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How to Participate in Aspen Environment Forum 2012

By Jeffrey Harris

The Aspen Environment Forum formally kicks off on Friday. This year’s focus, Living the New Normal, will explore solutions for meeting the challenges we face from the changing conditions on earth. As the Forum continues to change, we are excited to offer some exciting new ways for you to engage with us, even if you can’t attend. You can now follow this year’s Forum on Twitter @AIEnvironment and with the hash tag #AEF2012. You can also follow our partners @AspenInstitute@NatGeoGreen, and @NatGeoMag. Additionally, NPR’s Talk of the Nation will be airing live from the Forum on June 25 and Aspen Public Radio will be broadcasting several sessions live. For full coverage on National Geographic’s website check out their Aspen Environment Forum blog. As with all Institute events, you can also keep up with us on FacebookFlickr, and YouTube.

 

Comments

  1. Serge Christian Bineli
    Douala - Cameroon - Africa
    October 12, 2012, 7:23 am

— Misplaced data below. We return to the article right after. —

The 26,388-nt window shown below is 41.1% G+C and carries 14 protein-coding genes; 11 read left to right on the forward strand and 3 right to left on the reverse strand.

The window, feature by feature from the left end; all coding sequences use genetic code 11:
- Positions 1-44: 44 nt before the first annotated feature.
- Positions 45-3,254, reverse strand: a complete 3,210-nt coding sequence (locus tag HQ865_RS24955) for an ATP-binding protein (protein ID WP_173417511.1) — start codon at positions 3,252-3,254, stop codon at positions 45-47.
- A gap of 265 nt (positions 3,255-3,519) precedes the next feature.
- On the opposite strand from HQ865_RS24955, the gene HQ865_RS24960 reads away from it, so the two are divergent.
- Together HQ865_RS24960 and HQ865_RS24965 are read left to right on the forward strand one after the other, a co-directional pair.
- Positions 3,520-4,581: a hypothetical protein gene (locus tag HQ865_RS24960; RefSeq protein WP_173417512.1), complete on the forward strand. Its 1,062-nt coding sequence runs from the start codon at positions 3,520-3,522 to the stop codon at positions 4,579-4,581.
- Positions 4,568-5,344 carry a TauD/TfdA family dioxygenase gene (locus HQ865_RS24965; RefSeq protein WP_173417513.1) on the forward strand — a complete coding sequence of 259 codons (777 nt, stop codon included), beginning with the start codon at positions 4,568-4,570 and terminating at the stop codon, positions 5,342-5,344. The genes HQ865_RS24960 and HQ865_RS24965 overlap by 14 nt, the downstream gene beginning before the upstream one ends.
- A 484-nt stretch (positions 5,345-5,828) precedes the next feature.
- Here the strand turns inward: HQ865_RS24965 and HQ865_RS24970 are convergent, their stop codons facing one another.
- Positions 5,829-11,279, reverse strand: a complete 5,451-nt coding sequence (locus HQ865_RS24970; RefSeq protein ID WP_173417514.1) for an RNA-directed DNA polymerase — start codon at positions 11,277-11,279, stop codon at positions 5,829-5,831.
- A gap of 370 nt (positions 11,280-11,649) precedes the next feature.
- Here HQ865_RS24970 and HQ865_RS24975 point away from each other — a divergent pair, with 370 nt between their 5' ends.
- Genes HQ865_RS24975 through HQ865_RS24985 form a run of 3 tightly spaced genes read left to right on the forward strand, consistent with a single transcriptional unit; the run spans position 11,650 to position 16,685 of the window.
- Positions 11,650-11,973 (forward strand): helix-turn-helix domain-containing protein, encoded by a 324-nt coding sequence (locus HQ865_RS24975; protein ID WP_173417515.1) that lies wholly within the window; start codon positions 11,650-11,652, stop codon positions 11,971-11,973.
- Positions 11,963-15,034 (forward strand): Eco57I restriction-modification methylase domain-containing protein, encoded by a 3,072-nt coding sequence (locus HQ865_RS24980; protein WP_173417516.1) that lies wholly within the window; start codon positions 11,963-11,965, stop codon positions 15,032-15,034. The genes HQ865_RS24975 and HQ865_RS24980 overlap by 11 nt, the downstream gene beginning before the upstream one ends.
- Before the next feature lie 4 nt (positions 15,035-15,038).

Good morning,
    My name are Serge Christian Bineli, Head of Administration, Finance and Marketing of a one year environment company in Cameroon (Africa).
    We have associated technologies relating to Microbial Oil Field Applications and well stimulation, and “Environment in General.
    My problem is this:
    Africa’s countries are not pushing companies to think more about environmental issues. For somebody who has very good expirience like you, what such of advertisment can you give us?
    Best Regards

  2. EnviroEquipment.com
    North Carolina, USA
    June 20, 2012, 11:07 am

    We are extremely excited about this forum’s subject –Living the New Normal– but I just hope it doesn’t focus only on global warming as there are plenty of other ways we are damaging our environment that don’t involve greenhouse gases. Perhaps it’s the nature of our business but if the public knew more about the contamination of our soil and groundwater –from both legal and illegal dumping– there would be more done to combat this environmental tragedy then there is today. Much more.